Leadership involves building trust
Tuesday, March 27, 2007/
Above all else, employees want honesty in their leaders; they want to be able to trust them.
I have surveyed hundreds of managers and staff in my leadership workshops on what characteristics are most important for managers. The overwhelming vote was for honesty; people want to be able to trust their manager above all.
Trust is the most fundamental need in relationships, whether in our private lives or in the workplace. There are so many simple ways to build trust; but it can be easily broken and lost, sometimes making it impossible to rekindle. When this happens, relationships and work performance deteriorate.
In our current turbulent times, we need a strong trusting environment where our leaders are excellent role models who build trust and commitment among their people. There is much uncertainty around, and companies are continually changing direction to keep up in the competitive business world. Change is healthy but leaders need to ensure trust for a successful future.
Trust in a relationship builds gradually over time. It is the leader’s responsibility to initiate a trusting relationship and show his or her dedication to an open and honest workplace to gain maximum productivity and motivation from their employees. I have developed a model, the Four Cs, which is based on four key principles to gaining trust in your organisation or team: Communication, Commitment, Care and Consistency.
Every team needs to be open and honest at all times. Trust can be used as a strategic tool. By involving others and sharing visions, you will develop a congruent and empowered team of minds dedicated to the same goal. “Closed doors” and withholding information can only lead to suspicion, disempowerment and a lack of motivation from the team.
Creating an environment of accepting feedback in a non-defensive manner also symbolises trust. Inviting feedback from others shows consideration for alternative viewpoints, a willingness to utilise the expertise and abilities of others, and a recognition of one’s own mistakes and vulnerabilities. A leader needs to value open communication with his or her team so they can work towards common goals.
Committed managers and team leaders keep promises; it takes just one broken promise to lose the trust of a team member. And without trust, staff in turn will not be fully committed. Unfortunately our everyday language is filled with potential for broken promises. We are careless and uncommitted when we make statements to our team members , such as: “I’ll get back to you soon”; “Why don’t we discuss this later in the week?”; “Maybe we can meet some time early next week”; or “I’ll have a think about this over the weekend and let you know”.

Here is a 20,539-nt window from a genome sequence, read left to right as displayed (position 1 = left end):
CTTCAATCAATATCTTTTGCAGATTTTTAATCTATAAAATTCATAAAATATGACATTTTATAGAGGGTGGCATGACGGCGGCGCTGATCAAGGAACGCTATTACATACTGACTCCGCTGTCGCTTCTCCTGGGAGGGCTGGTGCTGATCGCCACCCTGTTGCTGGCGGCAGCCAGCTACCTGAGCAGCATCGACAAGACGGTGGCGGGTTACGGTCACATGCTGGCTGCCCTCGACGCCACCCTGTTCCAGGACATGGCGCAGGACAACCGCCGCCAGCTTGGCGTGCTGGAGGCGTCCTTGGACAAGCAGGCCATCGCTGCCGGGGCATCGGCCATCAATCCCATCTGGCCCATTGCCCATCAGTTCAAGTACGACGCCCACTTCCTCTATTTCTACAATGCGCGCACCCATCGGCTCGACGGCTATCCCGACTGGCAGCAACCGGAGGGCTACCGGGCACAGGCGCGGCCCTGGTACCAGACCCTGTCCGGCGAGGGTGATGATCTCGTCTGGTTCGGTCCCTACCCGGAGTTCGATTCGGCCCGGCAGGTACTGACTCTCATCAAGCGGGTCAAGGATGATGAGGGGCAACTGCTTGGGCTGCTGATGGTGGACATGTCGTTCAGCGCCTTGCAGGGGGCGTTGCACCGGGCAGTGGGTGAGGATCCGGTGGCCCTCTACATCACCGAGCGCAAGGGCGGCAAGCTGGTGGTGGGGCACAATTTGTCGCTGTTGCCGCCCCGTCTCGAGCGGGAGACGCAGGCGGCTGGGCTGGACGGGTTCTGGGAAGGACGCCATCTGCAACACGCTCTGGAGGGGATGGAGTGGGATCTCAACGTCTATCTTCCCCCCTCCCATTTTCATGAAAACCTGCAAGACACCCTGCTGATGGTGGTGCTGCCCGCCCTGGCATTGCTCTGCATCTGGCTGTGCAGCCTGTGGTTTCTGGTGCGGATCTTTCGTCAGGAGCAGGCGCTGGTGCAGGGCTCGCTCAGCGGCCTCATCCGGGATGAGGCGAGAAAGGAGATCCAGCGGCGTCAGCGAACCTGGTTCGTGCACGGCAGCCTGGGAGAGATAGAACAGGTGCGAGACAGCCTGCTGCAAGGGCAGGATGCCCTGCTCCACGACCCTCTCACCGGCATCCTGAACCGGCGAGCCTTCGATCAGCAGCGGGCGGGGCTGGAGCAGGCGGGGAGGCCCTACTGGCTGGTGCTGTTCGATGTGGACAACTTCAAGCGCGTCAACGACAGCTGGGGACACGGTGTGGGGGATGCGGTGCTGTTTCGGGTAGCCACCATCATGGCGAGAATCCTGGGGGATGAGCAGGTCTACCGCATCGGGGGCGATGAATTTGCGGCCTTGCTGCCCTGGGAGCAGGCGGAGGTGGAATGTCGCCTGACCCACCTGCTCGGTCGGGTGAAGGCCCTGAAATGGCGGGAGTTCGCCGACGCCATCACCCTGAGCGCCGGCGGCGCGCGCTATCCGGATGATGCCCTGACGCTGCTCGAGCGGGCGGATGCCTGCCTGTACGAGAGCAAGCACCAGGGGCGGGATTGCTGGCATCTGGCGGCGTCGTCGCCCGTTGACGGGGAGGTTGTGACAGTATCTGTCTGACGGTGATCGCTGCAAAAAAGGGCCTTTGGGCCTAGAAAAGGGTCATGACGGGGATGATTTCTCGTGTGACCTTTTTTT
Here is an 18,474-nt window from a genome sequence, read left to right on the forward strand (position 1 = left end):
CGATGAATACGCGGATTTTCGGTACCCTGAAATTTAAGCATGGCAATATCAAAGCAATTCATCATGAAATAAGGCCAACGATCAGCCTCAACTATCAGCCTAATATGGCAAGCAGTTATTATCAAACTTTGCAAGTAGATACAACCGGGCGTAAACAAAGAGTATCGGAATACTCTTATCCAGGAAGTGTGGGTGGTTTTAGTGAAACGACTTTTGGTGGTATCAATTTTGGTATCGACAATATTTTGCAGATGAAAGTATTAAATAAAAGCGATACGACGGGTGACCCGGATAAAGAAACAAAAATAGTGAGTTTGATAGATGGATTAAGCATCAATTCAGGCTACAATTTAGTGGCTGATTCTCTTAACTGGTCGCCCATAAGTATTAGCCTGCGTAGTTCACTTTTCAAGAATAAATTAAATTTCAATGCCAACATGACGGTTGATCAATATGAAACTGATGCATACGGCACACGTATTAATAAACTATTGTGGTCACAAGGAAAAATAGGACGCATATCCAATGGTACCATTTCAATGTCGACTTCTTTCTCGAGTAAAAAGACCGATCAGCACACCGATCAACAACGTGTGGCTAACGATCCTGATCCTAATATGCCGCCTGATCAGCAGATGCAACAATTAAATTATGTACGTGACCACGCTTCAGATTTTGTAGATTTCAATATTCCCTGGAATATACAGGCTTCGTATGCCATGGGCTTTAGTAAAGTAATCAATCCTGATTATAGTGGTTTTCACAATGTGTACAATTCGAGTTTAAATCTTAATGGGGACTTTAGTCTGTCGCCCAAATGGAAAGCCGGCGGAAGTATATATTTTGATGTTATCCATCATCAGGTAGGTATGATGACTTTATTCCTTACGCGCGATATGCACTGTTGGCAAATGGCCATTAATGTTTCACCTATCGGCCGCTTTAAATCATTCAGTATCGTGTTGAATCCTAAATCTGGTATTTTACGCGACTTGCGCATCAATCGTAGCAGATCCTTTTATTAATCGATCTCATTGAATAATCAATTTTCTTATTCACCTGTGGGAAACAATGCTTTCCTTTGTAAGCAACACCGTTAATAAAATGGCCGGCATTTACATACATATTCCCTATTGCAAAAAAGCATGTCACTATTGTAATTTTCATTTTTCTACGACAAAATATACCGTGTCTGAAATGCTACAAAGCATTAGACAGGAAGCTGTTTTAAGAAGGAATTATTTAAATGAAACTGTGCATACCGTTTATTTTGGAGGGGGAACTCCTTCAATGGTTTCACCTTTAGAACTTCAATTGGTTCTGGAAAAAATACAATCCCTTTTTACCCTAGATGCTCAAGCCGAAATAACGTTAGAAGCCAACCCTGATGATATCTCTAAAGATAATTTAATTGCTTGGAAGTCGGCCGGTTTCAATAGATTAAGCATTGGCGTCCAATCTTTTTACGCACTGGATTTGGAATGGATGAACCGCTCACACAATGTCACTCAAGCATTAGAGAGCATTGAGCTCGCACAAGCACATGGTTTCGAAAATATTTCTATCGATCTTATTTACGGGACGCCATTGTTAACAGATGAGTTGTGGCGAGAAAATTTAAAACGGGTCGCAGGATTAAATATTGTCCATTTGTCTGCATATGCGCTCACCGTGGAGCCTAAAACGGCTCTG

These statements show a lack of commitment. A committed leader will build trust when he or she commits to times and dates. A leader shows respect and value for team members by saying, instead: “I’ll get back to you this afternoon. How about we meet at 2pm?” “Why don’t we discuss this on Thursday afternoon; do you want to have a coffee at 3pm?” “Maybe we can meet early next week. How about Tuesday morning at 8:30?” “I’ll read this over the weekend and call you at 9am on Monday to let you know”
Commitment is about showing dedication to the job, keeping promises, and managing time and priorities.
Leaders who care about their staff build trust. This care is often demonstrated by spending time with each member of the team to learn their needs, share their concerns and help define their goals. People need to know that there is support nearby if they need it. For example, if you take the trouble to notice that someone is overloaded and offer help, they will be grateful for your concern.
Taking the time to recognise contributions and celebrate good performance is also very much appreciated and motivating. Helping and showing gratitude is a sure way to foster collaboration and trust. It’s all about listening for clues and being sensitive to others’ needs and interests.
Most people find it unpleasant to work with a leader who is moody – sometimes positive and enthusiastic, then for various reasons they become withdrawn, aggravated or even angry. This is not consistent, positive behaviour. The kind of behaviour we want from any leader is to be a positive role model consistently.
So what does a leader do if he or she is having a bad day? Deal with it and get over it! Talk to someone about it – your manager or a supportive person – or take time off. But do not weigh down the team. They have enough to deal with day to day apart from a moody leader.
People lose trust almost immediately when the leader says one thing but does another. Leaders need to have the same rules for themselves as for others. Many leaders today are encouraging their teams to establish ground rules, a set of agreed behaviours and expectations for everyone to follow. These ground rules ensure professionalism and trust through consistency of behaviour.
Trust should never be taken lightly. In fact, it should be cherished and continually worked on. It’s too important to lose.
Eve Ash is a psychologist and managing director of Seven Dimensions, and producer of Building Trust (Learning a La Carte series) www.7dimensions.com.au
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